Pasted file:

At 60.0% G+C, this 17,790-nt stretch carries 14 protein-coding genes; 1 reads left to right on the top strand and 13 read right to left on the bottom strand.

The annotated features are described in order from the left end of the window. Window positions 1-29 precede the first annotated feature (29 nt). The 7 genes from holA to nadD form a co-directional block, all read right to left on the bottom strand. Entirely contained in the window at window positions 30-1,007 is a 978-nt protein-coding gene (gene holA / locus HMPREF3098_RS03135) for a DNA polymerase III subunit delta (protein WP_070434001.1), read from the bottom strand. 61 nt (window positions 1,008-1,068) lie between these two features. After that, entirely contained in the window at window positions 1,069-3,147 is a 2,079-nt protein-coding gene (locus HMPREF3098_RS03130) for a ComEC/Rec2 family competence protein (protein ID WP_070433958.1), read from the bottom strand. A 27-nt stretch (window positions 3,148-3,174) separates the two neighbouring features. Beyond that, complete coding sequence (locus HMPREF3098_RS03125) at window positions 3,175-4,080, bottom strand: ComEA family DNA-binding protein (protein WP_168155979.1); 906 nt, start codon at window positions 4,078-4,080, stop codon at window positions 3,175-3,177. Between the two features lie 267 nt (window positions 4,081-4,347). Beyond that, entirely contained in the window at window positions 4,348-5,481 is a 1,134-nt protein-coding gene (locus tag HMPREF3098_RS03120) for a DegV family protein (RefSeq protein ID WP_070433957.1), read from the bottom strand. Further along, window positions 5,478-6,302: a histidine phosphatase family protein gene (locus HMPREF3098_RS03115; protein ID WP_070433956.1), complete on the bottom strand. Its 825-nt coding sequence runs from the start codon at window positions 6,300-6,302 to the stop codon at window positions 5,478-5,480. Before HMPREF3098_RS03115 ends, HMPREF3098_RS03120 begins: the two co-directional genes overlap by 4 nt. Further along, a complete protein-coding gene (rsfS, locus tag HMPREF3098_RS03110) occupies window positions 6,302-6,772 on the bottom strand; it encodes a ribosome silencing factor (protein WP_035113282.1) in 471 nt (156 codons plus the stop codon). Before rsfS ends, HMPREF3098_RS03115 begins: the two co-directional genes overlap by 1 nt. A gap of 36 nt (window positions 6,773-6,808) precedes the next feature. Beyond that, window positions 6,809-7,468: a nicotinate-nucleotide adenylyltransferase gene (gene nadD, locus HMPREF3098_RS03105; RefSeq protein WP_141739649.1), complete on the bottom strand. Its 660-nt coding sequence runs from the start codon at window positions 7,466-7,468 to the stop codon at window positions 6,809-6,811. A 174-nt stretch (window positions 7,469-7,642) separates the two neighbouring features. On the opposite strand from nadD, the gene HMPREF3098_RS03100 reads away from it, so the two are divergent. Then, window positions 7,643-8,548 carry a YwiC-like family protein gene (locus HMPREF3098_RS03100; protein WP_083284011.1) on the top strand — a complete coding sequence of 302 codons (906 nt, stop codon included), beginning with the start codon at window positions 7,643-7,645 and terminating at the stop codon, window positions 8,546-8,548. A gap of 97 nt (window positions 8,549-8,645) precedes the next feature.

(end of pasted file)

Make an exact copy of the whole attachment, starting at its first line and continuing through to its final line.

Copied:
At 60.0% G+C, this 17,790-nt stretch carries 14 protein-coding genes; 1 reads left to right on the top strand and 13 read right to left on the bottom strand.

The annotated features are described in order from the left end of the window. Window positions 1-29 precede the first annotated feature (29 nt). The 7 genes from holA to nadD form a co-directional block, all read right to left on the bottom strand. Entirely contained in the window at window positions 30-1,007 is a 978-nt protein-coding gene (gene holA / locus HMPREF3098_RS03135) for a DNA polymerase III subunit delta (protein WP_070434001.1), read from the bottom strand. 61 nt (window positions 1,008-1,068) lie between these two features. After that, entirely contained in the window at window positions 1,069-3,147 is a 2,079-nt protein-coding gene (locus HMPREF3098_RS03130) for a ComEC/Rec2 family competence protein (protein ID WP_070433958.1), read from the bottom strand. A 27-nt stretch (window positions 3,148-3,174) separates the two neighbouring features. Beyond that, complete coding sequence (locus HMPREF3098_RS03125) at window positions 3,175-4,080, bottom strand: ComEA family DNA-binding protein (protein WP_168155979.1); 906 nt, start codon at window positions 4,078-4,080, stop codon at window positions 3,175-3,177. Between the two features lie 267 nt (window positions 4,081-4,347). Beyond that, entirely contained in the window at window positions 4,348-5,481 is a 1,134-nt protein-coding gene (locus tag HMPREF3098_RS03120) for a DegV family protein (RefSeq protein ID WP_070433957.1), read from the bottom strand. Further along, window positions 5,478-6,302: a histidine phosphatase family protein gene (locus HMPREF3098_RS03115; protein ID WP_070433956.1), complete on the bottom strand. Its 825-nt coding sequence runs from the start codon at window positions 6,300-6,302 to the stop codon at window positions 5,478-5,480. Before HMPREF3098_RS03115 ends, HMPREF3098_RS03120 begins: the two co-directional genes overlap by 4 nt. Further along, a complete protein-coding gene (rsfS, locus tag HMPREF3098_RS03110) occupies window positions 6,302-6,772 on the bottom strand; it encodes a ribosome silencing factor (protein WP_035113282.1) in 471 nt (156 codons plus the stop codon). Before rsfS ends, HMPREF3098_RS03115 begins: the two co-directional genes overlap by 1 nt. A gap of 36 nt (window positions 6,773-6,808) precedes the next feature. Beyond that, window positions 6,809-7,468: a nicotinate-nucleotide adenylyltransferase gene (gene nadD, locus HMPREF3098_RS03105; RefSeq protein WP_141739649.1), complete on the bottom strand. Its 660-nt coding sequence runs from the start codon at window positions 7,466-7,468 to the stop codon at window positions 6,809-6,811. A 174-nt stretch (window positions 7,469-7,642) separates the two neighbouring features. On the opposite strand from nadD, the gene HMPREF3098_RS03100 reads away from it, so the two are divergent. Then, window positions 7,643-8,548 carry a YwiC-like family protein gene (locus HMPREF3098_RS03100; protein WP_083284011.1) on the top strand — a complete coding sequence of 302 codons (906 nt, stop codon included), beginning with the start codon at window positions 7,643-7,645 and terminating at the stop codon, window positions 8,546-8,548. A gap of 97 nt (window positions 8,549-8,645) precedes the next feature.